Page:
San Antonio – A San Antonio man hopes to share his legacy of collecting and painting historic African American art to inspire others to never stop being creative.
“To be a lifelong learner, there is a certain engagement that says despite the fact that you can be a certain age, you can still do things that you have never done before,” said Anthony Edwards, the mastermind behind it all.
Edwards, 69, said he wouldn’t label himself as an artist.
“When people say artist, you think of people who have been training,” Edwards said. “When they describe me as an artist, I feel uncomfortable because I started painting when I was 42-years-old. I had lived a big segment of my life at that point. I see myself, clearly, as this person who has a strong sensei for creative things.”
Edwards said he was inspired to start his journey of painting after his brother invited him to come to an African American art show in Atlanta.
“I was going through a divorce at that time so in a way, my brother was saving me from being at home all alone with a lot of time on my hands,” Edwards said. “I went to that show and that is where I was excited about going to museums and places. I decided to come back to San Antonio and go to Michael’s and got some paint, paper and brushes and painted stick people for probably about a year and a half.”
Edwards said he eventually advanced his paintings after getting comfortable with dimensions in his art.
“I think in my paintings, there is a sense of continuity that you can imagine spaces not present on the canvas,” Edwards said. “Early on, I bought a motorhome and would go on vacation in the fall to New Orleans and take photographs of the paintings I did, and I would go to the Gallery Royal and I would show this guy my paintings. He said that they were pretty good and that I was a folk artist.”
His art began to be recognized on a larger scale where Harriet and Harmon Kelley picked up on his talent.
“They are one of the largest collectors of African American art in the country,” Edwards said. “They are the first black family to hold an exhibition at the Smithsonian in 1995. They got one of my pieces and included it in their show at the Smithsonian and I was able to take my parents with me. It was something to go there and see something that you remember so vividly painting.”
As his art success grew, Edwards said it pushed him to get better and better.
“I do it to keep my creativity flowing,” Edwards said. “I have never had to paint for commercial purposes. That is a just a correlation of enjoying what you do and not for the commercial proponent of it.”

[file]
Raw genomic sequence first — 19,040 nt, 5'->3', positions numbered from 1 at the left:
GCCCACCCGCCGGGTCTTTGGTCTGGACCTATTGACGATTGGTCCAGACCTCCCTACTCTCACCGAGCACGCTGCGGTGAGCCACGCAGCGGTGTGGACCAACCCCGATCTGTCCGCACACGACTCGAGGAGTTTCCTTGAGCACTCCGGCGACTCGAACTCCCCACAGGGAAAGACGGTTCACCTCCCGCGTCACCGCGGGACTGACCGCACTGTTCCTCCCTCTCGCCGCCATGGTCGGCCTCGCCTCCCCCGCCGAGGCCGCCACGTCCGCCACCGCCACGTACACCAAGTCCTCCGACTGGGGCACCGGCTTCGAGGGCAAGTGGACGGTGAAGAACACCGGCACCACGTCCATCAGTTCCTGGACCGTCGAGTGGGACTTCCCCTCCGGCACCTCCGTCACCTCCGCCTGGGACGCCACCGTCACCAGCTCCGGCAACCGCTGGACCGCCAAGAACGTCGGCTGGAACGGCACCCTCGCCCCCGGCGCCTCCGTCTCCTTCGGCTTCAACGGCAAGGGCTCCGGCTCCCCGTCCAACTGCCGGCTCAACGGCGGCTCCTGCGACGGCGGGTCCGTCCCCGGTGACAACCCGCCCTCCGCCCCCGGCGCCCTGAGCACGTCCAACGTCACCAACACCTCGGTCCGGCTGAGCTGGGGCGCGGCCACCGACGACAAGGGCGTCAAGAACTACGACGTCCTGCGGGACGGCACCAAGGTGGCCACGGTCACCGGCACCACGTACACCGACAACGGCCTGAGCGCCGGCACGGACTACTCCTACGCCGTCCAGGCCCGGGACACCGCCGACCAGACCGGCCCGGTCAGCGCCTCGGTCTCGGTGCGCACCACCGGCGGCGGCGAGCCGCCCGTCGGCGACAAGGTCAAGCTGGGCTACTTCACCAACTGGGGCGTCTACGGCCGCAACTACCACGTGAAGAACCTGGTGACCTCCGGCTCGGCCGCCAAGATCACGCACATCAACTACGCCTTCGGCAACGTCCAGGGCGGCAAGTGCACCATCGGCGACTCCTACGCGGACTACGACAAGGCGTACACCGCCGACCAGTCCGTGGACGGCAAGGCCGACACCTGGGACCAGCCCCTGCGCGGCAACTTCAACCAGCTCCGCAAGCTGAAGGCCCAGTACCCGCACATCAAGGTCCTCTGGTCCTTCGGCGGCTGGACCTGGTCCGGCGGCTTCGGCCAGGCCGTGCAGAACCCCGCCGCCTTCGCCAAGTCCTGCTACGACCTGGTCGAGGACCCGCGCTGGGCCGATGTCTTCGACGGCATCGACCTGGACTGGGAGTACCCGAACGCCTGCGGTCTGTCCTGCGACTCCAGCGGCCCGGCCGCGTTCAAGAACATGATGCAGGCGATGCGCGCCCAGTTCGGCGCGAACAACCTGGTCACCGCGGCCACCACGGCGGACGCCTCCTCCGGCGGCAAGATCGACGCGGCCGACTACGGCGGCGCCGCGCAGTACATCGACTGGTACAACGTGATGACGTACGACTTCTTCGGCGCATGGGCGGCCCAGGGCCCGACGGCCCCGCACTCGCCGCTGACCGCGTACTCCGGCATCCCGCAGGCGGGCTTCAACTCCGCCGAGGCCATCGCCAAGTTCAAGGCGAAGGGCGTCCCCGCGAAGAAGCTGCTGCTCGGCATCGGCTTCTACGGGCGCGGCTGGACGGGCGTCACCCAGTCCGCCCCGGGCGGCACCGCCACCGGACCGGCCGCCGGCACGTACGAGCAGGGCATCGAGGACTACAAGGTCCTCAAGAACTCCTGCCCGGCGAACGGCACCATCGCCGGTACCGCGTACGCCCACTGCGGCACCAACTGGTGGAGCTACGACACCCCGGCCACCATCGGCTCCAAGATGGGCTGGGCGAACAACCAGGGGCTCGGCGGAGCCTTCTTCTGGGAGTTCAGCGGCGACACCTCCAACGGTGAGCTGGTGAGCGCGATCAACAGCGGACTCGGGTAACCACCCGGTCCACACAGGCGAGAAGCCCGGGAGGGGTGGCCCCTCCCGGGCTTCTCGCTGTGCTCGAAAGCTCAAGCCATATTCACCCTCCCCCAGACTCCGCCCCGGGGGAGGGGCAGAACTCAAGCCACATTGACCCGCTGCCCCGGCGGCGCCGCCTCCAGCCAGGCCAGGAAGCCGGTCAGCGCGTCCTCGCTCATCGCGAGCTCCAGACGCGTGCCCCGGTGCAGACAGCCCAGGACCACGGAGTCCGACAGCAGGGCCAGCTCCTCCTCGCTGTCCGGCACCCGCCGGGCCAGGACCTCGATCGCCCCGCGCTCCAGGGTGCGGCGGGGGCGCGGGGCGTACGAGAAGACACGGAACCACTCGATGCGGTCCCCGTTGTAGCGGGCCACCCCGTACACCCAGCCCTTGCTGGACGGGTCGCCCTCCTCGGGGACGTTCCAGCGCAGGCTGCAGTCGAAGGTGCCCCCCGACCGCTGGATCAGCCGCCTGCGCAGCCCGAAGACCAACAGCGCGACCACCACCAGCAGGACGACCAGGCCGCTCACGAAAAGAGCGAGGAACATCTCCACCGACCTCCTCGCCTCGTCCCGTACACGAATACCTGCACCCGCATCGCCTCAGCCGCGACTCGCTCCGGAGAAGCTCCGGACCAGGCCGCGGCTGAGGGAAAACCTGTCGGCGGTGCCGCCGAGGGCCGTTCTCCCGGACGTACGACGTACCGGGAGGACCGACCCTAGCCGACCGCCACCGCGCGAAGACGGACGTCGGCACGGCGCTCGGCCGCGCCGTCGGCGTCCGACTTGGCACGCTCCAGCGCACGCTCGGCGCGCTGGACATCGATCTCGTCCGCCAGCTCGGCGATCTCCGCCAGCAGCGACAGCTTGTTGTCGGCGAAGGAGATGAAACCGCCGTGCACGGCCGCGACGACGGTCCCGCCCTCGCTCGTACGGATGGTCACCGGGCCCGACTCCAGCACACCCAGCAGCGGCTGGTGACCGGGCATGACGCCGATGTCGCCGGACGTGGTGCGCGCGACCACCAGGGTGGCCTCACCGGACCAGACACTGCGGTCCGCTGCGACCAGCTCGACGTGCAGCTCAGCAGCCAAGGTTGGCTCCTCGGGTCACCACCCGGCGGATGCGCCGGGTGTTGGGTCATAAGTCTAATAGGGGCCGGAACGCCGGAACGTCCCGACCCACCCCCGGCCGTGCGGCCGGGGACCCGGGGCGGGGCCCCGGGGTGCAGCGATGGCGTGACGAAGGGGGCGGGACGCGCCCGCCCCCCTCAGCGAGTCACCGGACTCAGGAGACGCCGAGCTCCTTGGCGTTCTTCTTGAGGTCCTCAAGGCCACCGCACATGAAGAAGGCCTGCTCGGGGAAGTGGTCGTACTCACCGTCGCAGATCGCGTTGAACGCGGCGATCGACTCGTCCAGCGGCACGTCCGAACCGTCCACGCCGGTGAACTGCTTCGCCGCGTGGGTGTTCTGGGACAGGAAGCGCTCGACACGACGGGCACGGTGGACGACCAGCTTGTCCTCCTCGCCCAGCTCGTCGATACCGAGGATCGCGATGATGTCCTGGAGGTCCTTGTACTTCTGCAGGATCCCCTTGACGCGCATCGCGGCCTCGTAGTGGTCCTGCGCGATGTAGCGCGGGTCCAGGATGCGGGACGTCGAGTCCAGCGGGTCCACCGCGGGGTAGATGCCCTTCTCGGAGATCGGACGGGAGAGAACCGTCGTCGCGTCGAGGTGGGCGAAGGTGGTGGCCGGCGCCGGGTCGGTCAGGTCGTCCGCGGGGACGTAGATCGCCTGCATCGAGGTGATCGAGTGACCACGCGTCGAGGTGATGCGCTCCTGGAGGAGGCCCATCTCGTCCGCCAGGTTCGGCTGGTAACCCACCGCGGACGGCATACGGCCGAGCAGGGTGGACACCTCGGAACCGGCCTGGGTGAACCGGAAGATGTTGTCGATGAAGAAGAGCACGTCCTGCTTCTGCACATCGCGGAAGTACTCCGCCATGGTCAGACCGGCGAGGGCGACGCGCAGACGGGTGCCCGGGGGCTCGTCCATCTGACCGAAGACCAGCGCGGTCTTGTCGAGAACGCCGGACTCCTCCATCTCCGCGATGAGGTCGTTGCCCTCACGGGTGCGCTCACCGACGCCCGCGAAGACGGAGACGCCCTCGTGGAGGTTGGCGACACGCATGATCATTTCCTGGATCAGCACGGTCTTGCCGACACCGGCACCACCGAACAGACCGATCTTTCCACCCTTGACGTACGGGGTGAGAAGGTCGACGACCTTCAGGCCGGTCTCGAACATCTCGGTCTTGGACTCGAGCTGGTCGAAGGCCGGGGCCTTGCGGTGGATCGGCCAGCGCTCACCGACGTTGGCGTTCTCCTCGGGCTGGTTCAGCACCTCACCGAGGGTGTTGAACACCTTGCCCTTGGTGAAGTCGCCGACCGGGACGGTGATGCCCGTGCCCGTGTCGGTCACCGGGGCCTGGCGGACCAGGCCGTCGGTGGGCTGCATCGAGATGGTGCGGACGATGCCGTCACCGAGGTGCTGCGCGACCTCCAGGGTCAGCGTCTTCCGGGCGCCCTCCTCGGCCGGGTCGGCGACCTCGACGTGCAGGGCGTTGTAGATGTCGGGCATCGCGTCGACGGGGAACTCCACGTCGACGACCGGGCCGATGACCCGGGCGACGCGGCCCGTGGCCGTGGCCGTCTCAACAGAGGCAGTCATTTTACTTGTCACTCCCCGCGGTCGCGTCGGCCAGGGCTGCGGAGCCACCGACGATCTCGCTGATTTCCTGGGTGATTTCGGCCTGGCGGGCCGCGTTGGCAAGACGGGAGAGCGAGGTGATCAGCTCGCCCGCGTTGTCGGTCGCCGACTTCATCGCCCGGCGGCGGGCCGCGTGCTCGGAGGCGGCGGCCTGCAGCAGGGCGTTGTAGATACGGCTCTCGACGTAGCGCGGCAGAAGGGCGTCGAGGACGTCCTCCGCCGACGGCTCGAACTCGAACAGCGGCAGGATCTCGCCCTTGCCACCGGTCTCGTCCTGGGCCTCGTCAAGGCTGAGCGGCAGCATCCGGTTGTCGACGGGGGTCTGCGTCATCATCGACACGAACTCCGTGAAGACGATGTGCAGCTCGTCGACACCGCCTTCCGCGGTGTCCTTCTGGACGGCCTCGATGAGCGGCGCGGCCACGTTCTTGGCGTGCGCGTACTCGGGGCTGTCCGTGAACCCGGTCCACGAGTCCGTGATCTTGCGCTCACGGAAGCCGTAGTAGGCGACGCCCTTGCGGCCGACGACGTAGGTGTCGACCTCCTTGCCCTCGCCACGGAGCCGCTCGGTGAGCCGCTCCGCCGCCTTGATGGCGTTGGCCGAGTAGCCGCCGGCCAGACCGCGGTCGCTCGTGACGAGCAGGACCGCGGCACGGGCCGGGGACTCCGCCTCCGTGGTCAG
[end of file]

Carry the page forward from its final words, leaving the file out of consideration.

Edwards categorizes his art as being many artistic expressions.
“I just like what I saw, and I would try to replicate it,” Edwards said. “A lot of my art is yesterday’s art and I try to pay tribute to those who have passed on.”
Edwards has painted prominent black figures in his life like Dr. Martin Luther King Jr, Chadwick Boseman, Maya Angelou, and more. So far, he has done at least 75 pieces.
“That may not seem like a large number but once you are painting something, that work itself may take you a month to do,” Edwards said. “I never start a painting while I’m involved with another painting.”
Edwards can paint in all styles, including stain glass painting. His credits his drive to his late parents.
“I had great parents growing up,” Edwards said. “My father was a microbiologist, but he had a farm. My mother was a hardworking woman as well.”
Watching his mother play the piano growing up, Edwards also taught himself to do so. He even started a band and got a chance to entertain his parents for their 50th wedding anniversary at the San Antonio Majestic Theatre, which was once segregated.
“Back then, the African Americans had to sit up in the balcony and I remember my parents taking us to a show to see Old Yeller,” Edwards said. “So, to be on the stage of the Majestic Theater and to take time and have my parents stand up in that audience, saying, ‘That is my mom and daddy,’ and that it was their 55th anniversary. It made them the stars of the night.”
Edwards said there is a reason why he does African American art.
“I want to leave a legacy that my son, who is 42, knows that his father didn’t just talk it,” Edwards said. “He did it. I also want to set an example for my granddaughter that she can be anything she wanted to be.”